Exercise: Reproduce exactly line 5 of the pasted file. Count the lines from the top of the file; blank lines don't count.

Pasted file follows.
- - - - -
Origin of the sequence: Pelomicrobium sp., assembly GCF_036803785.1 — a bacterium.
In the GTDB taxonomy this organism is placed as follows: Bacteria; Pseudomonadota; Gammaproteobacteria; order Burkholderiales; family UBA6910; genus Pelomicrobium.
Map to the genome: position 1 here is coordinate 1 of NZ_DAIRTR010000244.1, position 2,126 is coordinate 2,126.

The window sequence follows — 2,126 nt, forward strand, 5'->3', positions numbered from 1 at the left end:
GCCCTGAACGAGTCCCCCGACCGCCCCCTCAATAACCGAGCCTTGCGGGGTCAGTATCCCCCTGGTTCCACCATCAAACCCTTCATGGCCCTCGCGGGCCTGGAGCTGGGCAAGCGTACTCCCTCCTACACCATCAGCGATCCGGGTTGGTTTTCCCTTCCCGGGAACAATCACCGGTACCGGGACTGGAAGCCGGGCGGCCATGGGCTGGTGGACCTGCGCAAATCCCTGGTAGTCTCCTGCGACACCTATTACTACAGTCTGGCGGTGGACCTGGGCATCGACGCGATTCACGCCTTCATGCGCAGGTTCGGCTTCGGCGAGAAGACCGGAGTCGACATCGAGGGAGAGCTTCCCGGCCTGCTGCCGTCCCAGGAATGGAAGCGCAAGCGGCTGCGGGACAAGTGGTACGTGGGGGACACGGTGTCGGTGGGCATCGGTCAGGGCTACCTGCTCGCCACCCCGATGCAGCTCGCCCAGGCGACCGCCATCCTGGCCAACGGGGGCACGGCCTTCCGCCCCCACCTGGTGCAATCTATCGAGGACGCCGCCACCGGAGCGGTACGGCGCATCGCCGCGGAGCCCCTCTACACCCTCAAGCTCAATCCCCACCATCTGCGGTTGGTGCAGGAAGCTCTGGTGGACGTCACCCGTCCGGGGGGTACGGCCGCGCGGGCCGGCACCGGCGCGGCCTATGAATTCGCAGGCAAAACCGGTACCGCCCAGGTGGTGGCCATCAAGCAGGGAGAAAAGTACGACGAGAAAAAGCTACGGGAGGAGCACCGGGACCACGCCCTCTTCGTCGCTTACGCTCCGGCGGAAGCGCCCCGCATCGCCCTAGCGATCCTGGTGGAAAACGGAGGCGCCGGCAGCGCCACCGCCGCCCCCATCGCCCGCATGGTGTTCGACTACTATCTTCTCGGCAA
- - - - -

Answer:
GCCCTGAACGAGTCCCCCGACCGCCCCCTCAATAACCGAGCCTTGCGGGGTCAGTATCCCCCTGGTTCCACCATCAAACCCTTCATGGCCCTCGCGGGCCTGGAGCTGGGCAAGCGTACTCCCTCCTACACCATCAGCGATCCGGGTTGGTTTTCCCTTCCCGGGAACAATCACCGGTACCGGGACTGGAAGCCGGGCGGCCATGGGCTGGTGGACCTGCGCAAATCCCTGGTAGTCTCCTGCGACACCTATTACTACAGTCTGGCGGTGGACCTGGGCATCGACGCGATTCACGCCTTCATGCGCAGGTTCGGCTTCGGCGAGAAGACCGGAGTCGACATCGAGGGAGAGCTTCCCGGCCTGCTGCCGTCCCAGGAATGGAAGCGCAAGCGGCTGCGGGACAAGTGGTACGTGGGGGACACGGTGTCGGTGGGCATCGGTCAGGGCTACCTGCTCGCCACCCCGATGCAGCTCGCCCAGGCGACCGCCATCCTGGCCAACGGGGGCACGGCCTTCCGCCCCCACCTGGTGCAATCTATCGAGGACGCCGCCACCGGAGCGGTACGGCGCATCGCCGCGGAGCCCCTCTACACCCTCAAGCTCAATCCCCACCATCTGCGGTTGGTGCAGGAAGCTCTGGTGGACGTCACCCGTCCGGGGGGTACGGCCGCGCGGGCCGGCACCGGCGCGGCCTATGAATTCGCAGGCAAAACCGGTACCGCCCAGGTGGTGGCCATCAAGCAGGGAGAAAAGTACGACGAGAAAAAGCTACGGGAGGAGCACCGGGACCACGCCCTCTTCGTCGCTTACGCTCCGGCGGAAGCGCCCCGCATCGCCCTAGCGATCCTGGTGGAAAACGGAGGCGCCGGCAGCGCCACCGCCGCCCCCATCGCCCGCATGGTGTTCGACTACTATCTTCTCGGCAA